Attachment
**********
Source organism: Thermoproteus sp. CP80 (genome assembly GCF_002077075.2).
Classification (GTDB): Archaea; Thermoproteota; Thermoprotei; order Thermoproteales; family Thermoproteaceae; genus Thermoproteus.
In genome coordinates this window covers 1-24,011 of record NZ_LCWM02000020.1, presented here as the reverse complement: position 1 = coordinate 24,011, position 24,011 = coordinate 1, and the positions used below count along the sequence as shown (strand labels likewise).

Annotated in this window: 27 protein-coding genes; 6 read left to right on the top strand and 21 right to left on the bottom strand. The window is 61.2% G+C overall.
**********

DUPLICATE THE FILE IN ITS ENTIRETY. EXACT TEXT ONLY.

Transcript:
Source organism: Thermoproteus sp. CP80 (genome assembly GCF_002077075.2).
Classification (GTDB): Archaea; Thermoproteota; Thermoprotei; order Thermoproteales; family Thermoproteaceae; genus Thermoproteus.
In genome coordinates this window covers 1-24,011 of record NZ_LCWM02000020.1, presented here as the reverse complement: position 1 = coordinate 24,011, position 24,011 = coordinate 1, and the positions used below count along the sequence as shown (strand labels likewise).

Annotated in this window: 27 protein-coding genes; 6 read left to right on the top strand and 21 right to left on the bottom strand. The window is 61.2% G+C overall.